EAST LANSING, MI – In a move that will boost collaborative management of Michigan’s forest lands, the U.S. Forest Service today signed a Good Neighbor Authority (GNA) master agreement with the Michigan Department of Natural Resources (DNR).
The completed master agreement between the Hiawatha, Ottawa and Huron-Manistee National Forests in Michigan and the DNR is among the first signed Good Neighbor Authority agreements in the country.
The master agreement is a broad pact allowing the state to supplement the work being done by Forest Service staff on the national forests. Supplemental project agreements will be signed by each forest in the coming weeks to more specifically identify the nature of the work to be completed in the first year of the master agreement.
“Good Neighbor Authority projects will expand our capacity to achieve forest management outcomes described in the forests’ 2006 Land and Resource Management Plans,” said U.S. Forest Service Eastern Regional Forester Kathleen Atkinson. “I’m excited to have a new tool that allows us to work together in unprecedented ways into the future.”
The 2014 Farm Bill authorized Good Neighbor Authority for the U.S. Forest Service and the U.S. Bureau of Land Management. Good Neighbor Authority allows the Forest Service to enter into agreements or contracts with states that enable the states to perform forest, rangeland and watershed restoration services on national forest system lands.
“This authority is a significant way for the Forest Service to partner with state agencies to make improvements to the land, benefiting local communities and their economies with the timber receipts generated from Good Neighbor Authority,” Atkinson said.
Bill O’Neill, Michigan’s state forester and chief of the DNR Forest Resources Division, agreed.
“By working together, we’re better poised to meet the goals and objectives outlined by Governor Snyder at the 2013 Forest Products Summit, which will help increase the industry’s economic impact on state and regional economies from $14 billion to $20 billion,” he said. “This partnership will allow for more timber sales, which means more work for local loggers and other forest products companies and great news for the state’s economy.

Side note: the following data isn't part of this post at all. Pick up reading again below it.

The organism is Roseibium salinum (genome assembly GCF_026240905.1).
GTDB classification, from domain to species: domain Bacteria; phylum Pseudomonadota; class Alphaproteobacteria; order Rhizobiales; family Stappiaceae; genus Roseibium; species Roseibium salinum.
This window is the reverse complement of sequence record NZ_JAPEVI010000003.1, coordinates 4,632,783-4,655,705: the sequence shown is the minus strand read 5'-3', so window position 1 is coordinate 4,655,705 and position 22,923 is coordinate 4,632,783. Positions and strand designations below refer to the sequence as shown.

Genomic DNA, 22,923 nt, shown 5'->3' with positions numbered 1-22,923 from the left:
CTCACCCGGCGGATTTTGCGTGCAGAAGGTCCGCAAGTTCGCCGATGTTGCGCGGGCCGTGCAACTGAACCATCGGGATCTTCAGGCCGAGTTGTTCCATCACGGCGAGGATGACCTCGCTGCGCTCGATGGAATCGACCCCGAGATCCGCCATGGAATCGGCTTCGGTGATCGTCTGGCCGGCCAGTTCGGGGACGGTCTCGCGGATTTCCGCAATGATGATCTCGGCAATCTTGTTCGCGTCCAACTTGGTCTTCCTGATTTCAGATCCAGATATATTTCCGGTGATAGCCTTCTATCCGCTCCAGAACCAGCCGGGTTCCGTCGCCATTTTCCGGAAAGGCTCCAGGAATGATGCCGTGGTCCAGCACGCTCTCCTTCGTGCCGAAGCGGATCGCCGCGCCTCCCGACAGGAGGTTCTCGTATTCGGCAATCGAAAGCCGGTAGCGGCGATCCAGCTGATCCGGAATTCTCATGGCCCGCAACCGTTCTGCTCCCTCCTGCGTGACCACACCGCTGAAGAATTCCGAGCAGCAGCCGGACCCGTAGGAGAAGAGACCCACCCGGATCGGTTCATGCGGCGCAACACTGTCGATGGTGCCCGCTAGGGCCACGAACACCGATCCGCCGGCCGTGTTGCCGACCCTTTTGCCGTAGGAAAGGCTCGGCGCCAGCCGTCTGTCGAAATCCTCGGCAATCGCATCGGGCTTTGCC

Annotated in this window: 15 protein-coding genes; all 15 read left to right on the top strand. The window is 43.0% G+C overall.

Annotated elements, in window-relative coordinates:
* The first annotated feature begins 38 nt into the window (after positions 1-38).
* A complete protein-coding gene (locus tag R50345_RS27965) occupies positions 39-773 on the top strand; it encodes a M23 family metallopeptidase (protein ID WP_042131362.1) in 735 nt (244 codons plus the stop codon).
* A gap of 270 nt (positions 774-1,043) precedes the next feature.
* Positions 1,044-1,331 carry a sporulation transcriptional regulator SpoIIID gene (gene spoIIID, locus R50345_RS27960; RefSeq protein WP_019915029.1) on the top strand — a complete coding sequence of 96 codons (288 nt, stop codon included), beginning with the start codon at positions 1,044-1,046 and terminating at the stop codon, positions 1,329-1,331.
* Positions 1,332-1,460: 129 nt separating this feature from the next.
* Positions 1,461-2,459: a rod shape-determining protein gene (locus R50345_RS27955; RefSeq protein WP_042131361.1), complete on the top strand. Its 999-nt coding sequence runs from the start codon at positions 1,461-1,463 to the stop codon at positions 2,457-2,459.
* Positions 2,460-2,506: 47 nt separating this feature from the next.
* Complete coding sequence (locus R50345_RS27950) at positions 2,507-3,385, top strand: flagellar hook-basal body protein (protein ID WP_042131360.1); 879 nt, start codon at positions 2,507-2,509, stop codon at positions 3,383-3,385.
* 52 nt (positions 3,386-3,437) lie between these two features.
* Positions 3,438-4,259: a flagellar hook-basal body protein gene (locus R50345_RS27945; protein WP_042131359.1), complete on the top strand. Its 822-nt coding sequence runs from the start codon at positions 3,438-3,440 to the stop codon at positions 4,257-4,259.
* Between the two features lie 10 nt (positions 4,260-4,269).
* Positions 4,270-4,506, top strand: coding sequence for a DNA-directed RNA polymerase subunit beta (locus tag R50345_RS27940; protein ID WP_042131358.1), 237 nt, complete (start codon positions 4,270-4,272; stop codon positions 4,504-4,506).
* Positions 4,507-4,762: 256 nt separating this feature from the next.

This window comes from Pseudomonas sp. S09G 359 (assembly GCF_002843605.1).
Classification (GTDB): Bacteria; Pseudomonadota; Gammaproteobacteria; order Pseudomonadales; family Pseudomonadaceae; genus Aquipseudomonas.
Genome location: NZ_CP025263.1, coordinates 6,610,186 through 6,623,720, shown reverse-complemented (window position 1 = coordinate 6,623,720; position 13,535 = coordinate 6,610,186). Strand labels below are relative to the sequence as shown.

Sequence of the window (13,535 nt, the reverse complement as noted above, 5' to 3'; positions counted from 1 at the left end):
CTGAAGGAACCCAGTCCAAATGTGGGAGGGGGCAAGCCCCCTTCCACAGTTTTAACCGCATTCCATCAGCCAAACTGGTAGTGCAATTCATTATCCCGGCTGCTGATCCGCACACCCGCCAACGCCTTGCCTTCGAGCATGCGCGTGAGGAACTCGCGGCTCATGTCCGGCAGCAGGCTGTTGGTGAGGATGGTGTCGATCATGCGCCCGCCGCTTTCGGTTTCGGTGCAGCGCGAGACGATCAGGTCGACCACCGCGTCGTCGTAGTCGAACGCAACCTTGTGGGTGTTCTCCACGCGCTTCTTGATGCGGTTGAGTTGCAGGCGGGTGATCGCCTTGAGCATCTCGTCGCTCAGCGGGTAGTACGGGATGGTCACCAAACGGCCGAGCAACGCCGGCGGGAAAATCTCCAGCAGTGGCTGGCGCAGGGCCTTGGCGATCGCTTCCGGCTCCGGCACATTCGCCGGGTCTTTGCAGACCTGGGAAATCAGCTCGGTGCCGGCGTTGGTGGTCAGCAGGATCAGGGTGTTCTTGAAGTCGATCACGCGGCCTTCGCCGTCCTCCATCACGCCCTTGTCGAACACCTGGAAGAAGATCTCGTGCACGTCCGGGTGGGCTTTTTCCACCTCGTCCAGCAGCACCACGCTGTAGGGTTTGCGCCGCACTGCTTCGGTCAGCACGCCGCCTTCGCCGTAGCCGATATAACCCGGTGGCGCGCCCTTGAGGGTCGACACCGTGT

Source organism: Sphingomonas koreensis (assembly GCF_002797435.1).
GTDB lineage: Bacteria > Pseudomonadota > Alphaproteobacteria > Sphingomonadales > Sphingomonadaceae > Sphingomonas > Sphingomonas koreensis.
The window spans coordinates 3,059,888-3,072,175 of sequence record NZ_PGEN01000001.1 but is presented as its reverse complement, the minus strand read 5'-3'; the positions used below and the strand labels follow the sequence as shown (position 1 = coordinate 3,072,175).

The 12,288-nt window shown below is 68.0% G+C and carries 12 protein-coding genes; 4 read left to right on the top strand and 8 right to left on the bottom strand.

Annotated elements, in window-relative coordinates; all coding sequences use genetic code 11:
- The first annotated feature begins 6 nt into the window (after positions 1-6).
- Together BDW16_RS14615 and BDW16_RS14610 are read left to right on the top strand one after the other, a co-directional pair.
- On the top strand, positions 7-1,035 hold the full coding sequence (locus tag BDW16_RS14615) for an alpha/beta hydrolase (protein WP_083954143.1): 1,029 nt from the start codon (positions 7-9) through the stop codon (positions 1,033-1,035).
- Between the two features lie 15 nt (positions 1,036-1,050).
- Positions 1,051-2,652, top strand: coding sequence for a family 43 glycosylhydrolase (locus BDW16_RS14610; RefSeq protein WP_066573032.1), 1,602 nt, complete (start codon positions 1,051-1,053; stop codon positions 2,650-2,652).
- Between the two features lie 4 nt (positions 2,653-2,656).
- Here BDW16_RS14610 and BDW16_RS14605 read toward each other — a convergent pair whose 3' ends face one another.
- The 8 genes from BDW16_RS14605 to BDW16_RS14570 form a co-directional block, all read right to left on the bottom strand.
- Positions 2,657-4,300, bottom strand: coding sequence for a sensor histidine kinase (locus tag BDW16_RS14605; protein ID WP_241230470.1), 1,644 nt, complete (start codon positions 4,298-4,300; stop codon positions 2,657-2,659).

“Additionally, this agreement continues to foster a positive collaborative relationship with the U.S. Forest Service to address land management on a landscape basis. We very much appreciate the willingness of our federal partners to undertake this pilot program in Michigan. This program is a tribute to the leadership of the U.S. Forest Service to improve the effectiveness and efficiency of forest management.”
This partnership will maintain and create healthy forest conditions as called for in the national forests’ forest plans, while providing additional wood fiber to Michigan’s vital forest products industry. A portion of the receipts from the timber sales will reimburse the state for its costs to do the work, with remaining funds available to conduct additional restoration activities on the forest.
The Good Neighbor Authority provides the opportunity to work across jurisdictional boundaries and sustainably manage forest lands in a mixed-ownership setting. It leverages state resources to increase capacity to accomplish work on national forest system lands. It also helps strengthen federal and state partnerships.
“We are fortunate to have the Michigan DNR and its employees ready and willing to assist us in achieving important conservation goals on national forests, in addition to the important work they already do on state-managed, county and private lands,” Atkinson said. “I am looking forward to working even more closely with the DNR on a variety of conservation projects.”
To learn more about Michigan’s state forest management and planning, visit www.michigan.gov/forestry.